Myres et al. note further that concerning its closest relatives, in R-L23*, that it is “instructive” that these are often more than 10% of the population in the Caucasus, Turkey, and some southeast European and circum-Uralic populations. In Western Europe it is also present but in generally much lower levels apart from “an instance of 27% in Switzerland’s Upper Rhone Valley.”
The phylogenetic relationships of numerous branches within the core Y-chromosome haplogroup R-M207 support a West Asian origin of haplogroup R1b, its initial differentiation there followed by a rapid spread of one of its sub-clades carrying the M269 mutation to Europe.
Phylogeographically resolved data for 2043 M269-derived Y-chromosomes from 118 West Asian and European populations assessed for the M412 SNP that largely separates the majority of Central and West European R1b lineages from those observed in Eastern Europe, the Circum-Uralic region, the Near East, the Caucasus and Pakistan shows that within the M412 dichotomy, the major S116 sub-clade shows a frequency peak in the upper Danube basin and Paris area with declining frequency toward Italy, Iberia, Southern France and British Isles.
Although this frequency pattern closely approximates the spread of the Linearbandkeramik (LBK), Neolithic culture, an advent leading to a number of pre-historic cultural developments during the past ≤10 thousand years, more complex pre-Neolithic scenarios remain possible for the L23(xM412) components in Southeast Europe and elsewhere.
In addition, the sub-clade distribution map, Figure 1h titled “L11(xU106,S116)”, in Myres et al. shows that R-P310/L11* (or as yet undefined subclades of R-P310/L11) occurs only in frequencies greater than 10% in Central England with surrounding areas of England and Wales having lower frequencies.
This R-P310/L11* is almost non-existent in the rest of Eurasia and North Africa with the exception of coastal lands fringing the western and southern Baltic (reaching 10% in Eastern Denmark and 6% in northern Poland) and in Eastern Switzerland and surrounds.
In 2009, DNA extracted from the femur bones of 6 skeletons in an early-medieval burial place in Ergolding (Bavaria, Germany) dated to around 670 AD yielded the following results: 4 were found to be haplogroup R1b with the closest matches in modern populations of Germany, Ireland and the USA while 2 were in Haplogroup G2a.
Population studies which test for M269 have become more common in recent years, while in earlier studies men in this haplogroup are only visible in the data by extrapolation of what is likely. The following gives a summary of most of the studies which specifically tested for M269, showing its distribution in Europe, North Africa, the Middle East and Central Asia as far as China and Nepal.
R1b1a1 is one of two major lines stemming from P297, the other one being the line leading to M269. R1b1a1 and M269 are thought to have had a common ancestor as recently as 8000 BC according to a number of individuals calculations. So, the R1b1a1 and M269 shared a starting point in the early Neolithic somewhere. It is thaught that M269, V88 and R1b1a1 are all oldest in Southwest Asia.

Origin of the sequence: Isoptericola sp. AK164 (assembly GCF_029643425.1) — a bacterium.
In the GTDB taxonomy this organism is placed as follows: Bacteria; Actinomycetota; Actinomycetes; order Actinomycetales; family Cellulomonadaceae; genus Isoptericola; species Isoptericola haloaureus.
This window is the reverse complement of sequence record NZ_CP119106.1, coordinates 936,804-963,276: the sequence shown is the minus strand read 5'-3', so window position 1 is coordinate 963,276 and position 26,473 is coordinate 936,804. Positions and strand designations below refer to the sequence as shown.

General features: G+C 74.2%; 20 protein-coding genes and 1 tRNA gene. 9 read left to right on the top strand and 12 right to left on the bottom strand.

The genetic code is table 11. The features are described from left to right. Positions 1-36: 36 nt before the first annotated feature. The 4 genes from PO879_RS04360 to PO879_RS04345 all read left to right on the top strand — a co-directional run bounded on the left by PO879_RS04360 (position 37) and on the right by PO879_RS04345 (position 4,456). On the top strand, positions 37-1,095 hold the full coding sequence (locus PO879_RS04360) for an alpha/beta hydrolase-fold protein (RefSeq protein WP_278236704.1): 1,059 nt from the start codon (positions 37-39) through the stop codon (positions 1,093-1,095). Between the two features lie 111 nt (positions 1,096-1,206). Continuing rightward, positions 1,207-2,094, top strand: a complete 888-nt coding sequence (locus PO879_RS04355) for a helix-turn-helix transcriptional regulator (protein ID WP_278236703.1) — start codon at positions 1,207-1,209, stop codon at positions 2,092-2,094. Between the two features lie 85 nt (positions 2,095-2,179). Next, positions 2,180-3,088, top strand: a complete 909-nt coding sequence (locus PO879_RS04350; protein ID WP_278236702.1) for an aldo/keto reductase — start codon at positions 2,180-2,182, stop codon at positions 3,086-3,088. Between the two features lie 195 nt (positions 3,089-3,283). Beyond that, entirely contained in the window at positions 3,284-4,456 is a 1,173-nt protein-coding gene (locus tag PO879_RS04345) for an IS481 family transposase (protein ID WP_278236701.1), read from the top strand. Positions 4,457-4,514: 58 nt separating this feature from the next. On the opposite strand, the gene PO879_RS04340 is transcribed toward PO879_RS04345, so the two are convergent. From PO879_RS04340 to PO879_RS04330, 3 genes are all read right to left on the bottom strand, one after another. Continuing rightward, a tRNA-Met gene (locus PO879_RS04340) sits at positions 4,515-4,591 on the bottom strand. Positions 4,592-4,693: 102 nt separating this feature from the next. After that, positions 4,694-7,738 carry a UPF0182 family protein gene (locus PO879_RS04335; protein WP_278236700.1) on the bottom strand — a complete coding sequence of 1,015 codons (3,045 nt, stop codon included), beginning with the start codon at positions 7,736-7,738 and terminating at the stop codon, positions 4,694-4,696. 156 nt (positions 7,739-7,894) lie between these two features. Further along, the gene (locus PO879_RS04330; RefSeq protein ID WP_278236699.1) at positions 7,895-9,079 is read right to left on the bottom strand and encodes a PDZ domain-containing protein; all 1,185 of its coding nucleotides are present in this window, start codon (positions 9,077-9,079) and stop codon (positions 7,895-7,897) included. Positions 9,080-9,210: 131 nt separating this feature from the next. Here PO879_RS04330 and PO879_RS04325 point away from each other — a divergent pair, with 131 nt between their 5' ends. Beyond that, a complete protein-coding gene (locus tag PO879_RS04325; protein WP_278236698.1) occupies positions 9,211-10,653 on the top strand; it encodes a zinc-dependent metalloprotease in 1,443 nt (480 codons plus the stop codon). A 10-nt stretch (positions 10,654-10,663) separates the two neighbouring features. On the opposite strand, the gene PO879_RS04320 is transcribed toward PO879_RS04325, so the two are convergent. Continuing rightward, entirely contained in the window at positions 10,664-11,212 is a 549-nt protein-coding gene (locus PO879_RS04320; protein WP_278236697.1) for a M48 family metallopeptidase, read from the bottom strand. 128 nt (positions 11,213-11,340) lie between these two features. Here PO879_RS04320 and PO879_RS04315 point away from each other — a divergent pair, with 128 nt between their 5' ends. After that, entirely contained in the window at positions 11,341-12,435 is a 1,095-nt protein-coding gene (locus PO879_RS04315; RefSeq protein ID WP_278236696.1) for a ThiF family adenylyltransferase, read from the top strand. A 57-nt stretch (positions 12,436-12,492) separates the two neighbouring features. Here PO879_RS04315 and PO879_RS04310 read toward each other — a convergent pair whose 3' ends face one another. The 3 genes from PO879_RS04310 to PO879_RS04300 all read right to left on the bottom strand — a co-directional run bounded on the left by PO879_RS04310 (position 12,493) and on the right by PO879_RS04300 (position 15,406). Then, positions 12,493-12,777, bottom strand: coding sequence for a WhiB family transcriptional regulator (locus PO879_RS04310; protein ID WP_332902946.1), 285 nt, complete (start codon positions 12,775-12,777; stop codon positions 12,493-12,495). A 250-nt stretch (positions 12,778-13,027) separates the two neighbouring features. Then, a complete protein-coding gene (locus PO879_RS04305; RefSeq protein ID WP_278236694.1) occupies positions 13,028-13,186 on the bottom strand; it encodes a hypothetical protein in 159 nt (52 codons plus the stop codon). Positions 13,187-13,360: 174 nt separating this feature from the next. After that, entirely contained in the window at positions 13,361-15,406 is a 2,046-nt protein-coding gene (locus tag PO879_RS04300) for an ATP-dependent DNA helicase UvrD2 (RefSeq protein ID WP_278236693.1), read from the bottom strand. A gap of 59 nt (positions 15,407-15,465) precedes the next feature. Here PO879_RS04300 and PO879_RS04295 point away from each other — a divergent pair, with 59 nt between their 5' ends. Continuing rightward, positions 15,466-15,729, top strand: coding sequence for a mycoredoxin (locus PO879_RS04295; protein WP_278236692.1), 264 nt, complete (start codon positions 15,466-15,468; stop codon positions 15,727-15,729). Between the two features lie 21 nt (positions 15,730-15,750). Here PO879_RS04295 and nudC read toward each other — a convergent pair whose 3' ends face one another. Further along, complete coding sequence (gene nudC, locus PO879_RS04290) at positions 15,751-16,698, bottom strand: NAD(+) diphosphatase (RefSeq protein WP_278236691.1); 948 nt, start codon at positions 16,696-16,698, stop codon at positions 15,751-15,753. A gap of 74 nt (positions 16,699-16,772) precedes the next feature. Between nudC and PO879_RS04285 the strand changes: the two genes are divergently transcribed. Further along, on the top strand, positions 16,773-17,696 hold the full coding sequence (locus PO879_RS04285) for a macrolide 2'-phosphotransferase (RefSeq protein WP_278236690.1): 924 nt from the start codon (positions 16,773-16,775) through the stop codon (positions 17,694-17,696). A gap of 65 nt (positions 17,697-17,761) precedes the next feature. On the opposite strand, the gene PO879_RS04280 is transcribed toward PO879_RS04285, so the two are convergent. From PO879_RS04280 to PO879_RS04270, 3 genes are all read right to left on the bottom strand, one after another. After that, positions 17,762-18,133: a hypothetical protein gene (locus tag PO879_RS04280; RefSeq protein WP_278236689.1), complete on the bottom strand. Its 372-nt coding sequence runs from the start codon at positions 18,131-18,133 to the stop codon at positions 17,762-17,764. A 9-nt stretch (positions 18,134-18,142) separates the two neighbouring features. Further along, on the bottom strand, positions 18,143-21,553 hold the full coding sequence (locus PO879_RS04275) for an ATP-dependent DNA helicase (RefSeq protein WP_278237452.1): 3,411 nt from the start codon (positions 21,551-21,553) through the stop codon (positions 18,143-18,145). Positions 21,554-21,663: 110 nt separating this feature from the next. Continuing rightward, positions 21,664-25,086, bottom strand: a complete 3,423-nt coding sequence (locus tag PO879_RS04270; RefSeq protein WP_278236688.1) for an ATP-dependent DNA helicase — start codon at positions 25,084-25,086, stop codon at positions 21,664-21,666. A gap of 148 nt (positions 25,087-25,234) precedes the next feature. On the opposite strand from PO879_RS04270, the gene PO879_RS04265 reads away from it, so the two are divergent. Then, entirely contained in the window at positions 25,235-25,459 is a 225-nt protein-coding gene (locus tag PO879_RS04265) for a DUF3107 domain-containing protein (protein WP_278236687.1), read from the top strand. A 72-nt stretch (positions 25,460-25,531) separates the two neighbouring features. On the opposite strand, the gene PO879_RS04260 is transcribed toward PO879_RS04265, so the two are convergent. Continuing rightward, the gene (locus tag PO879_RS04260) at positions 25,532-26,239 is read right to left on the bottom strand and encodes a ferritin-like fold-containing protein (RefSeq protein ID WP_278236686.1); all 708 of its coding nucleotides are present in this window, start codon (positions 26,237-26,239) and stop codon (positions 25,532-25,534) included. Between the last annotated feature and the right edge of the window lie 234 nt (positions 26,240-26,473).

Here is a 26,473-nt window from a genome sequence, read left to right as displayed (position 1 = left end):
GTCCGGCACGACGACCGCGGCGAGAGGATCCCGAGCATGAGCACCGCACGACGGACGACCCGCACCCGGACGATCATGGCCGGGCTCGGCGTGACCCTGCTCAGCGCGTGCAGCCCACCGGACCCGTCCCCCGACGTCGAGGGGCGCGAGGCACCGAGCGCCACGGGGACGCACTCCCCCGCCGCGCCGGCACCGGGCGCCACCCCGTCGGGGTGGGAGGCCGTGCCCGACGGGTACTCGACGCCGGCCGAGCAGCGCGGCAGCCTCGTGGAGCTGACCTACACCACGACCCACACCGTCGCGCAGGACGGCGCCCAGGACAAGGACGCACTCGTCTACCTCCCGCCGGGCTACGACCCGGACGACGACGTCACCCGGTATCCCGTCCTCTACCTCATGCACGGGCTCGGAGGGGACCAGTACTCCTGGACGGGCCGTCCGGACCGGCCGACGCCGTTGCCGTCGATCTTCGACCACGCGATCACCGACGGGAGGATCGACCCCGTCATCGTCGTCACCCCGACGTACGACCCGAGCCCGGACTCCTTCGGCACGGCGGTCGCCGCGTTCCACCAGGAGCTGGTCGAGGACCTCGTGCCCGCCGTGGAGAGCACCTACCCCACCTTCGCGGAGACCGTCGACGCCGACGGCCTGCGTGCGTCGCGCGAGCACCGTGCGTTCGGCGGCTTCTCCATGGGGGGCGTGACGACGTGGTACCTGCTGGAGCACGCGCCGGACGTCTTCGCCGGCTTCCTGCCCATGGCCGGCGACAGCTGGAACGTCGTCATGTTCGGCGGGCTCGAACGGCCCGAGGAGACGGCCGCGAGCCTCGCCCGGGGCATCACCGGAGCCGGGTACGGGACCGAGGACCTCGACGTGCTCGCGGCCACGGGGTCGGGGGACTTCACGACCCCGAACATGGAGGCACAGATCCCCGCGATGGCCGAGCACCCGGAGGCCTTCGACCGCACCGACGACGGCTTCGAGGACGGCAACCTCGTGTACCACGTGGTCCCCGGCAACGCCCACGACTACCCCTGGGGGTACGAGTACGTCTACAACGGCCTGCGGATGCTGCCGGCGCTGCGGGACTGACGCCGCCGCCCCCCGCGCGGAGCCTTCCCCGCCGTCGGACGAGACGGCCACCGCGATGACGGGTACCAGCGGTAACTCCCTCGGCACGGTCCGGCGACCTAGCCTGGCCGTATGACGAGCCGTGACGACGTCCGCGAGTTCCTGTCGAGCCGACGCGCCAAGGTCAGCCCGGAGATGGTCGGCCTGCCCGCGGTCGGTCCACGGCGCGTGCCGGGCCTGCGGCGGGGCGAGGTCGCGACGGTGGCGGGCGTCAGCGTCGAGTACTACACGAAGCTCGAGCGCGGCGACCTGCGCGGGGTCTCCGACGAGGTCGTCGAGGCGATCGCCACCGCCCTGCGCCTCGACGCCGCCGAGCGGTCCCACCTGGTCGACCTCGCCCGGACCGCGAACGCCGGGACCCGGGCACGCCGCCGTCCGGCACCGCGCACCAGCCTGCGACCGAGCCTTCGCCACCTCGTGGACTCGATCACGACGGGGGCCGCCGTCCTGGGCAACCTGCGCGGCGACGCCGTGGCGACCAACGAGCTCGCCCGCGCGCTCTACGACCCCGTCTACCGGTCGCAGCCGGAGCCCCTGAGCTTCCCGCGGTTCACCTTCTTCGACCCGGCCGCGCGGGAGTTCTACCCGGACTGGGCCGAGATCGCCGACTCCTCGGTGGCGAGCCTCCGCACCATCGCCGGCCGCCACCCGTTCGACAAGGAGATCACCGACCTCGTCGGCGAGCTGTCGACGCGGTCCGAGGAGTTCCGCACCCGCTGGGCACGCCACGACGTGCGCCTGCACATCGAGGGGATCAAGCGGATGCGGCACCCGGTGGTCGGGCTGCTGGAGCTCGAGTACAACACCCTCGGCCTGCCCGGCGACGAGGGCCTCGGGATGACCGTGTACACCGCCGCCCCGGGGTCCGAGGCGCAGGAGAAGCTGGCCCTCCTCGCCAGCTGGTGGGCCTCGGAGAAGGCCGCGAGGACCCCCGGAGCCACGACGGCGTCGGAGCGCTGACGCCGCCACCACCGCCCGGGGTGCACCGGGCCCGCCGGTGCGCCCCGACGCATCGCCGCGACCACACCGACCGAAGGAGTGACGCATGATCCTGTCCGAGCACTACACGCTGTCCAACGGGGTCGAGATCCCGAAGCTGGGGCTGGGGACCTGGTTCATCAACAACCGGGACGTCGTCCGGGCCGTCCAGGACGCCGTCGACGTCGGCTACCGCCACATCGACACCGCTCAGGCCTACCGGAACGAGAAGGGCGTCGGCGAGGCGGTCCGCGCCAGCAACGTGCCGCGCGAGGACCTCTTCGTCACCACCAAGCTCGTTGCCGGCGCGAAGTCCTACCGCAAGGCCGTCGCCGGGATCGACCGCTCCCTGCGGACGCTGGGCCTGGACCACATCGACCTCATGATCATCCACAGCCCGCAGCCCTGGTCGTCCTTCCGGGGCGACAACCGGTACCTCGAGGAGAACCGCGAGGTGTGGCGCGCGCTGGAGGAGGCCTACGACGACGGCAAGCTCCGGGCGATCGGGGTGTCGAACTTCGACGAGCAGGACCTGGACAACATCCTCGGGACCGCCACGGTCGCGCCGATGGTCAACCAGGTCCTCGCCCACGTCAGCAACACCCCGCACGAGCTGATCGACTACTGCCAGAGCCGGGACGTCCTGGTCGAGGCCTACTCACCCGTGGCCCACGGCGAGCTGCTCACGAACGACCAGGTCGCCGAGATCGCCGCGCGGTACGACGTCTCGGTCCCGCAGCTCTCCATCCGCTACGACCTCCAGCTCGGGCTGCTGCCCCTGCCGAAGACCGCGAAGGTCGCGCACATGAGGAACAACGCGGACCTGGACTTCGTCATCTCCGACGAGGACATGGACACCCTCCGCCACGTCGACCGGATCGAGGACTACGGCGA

R1b1a1 is dated to c. 6000 BC and dates the common P297 ancestor of it and M269 at 8000 BC. So, these are siblings who are far closer related to each other than either is with V88. So understanding the ancestors of M269 during the Neolithic is probably best achieved by looking tangentially at R1b1a1.
As M269 didnt arise until 2000 years later than R1b1a1 as a clade there is not really much choice, but to use the R1b1a1 as a proxy for all P297 between 6000 and 4000 BC. There just doesn’t seem to be much P297*. In general we should really be trying to understand R1b1a1 more than V88 if we want to understand the line leading to M269. Basically consider the brother rather than the cousin.
R1b1a1 and M269 converge as P297* far too recently c. 8000 BC (early Neolithic) to have been in separate ice age refugia. They don’t have separate histories prior to 8000 BC. So the different distribution of R1b1a1 and M269 cannot relate to them or their ancestral lineages being is separate refugia. They were at the same spot c. 8000 BC.
Its the other branch P297-negative branch (which much later led to V88) that separated off in the Upper Palaeolithic according to Klyosov c. 12500 BC. Now that branch could well have been in a seperate area given the much greater depth of time and the amount of drastic climatic fluctations in the 4000 years or so after that date.
A location in the hearland of early farming is hard to tally with what appears to be R1b doing very little pre-5000 BC. Other than seeing R1b as peripheral to early farming or located somewhere on its margins to the east or north, the only explantation that would place R1b in the heart of farming yet somehow doing very little would be if it recieved a nasty bottleneck. The aridity phase that peaked around 3900 BC seems to have been the most extreme of that era.
Looking at the sequence of skull types in the east end of the steppes it seems that there is three European types moving into the area, with Molgoloid skulls only appearing very late. It would seem almost inevitable that one of those European groups included the ancient R1b1a1 people moving east. The oldest identified presence of European mtDNA around Mongolia and Lake Baikal dates back to over 6,000 years ago.
The Tarim and adjacent area was not settled at all until the Bronze Age. This makes it appear certain that R1b1a1 had a prior life of several thousand years somewhere else. After all it cannot have been on China’s western borders in 6000 BC if the area was not even settled by anyone until several thousand years late. R1b1a1 surely must have arrived in one of the waves of Europeans.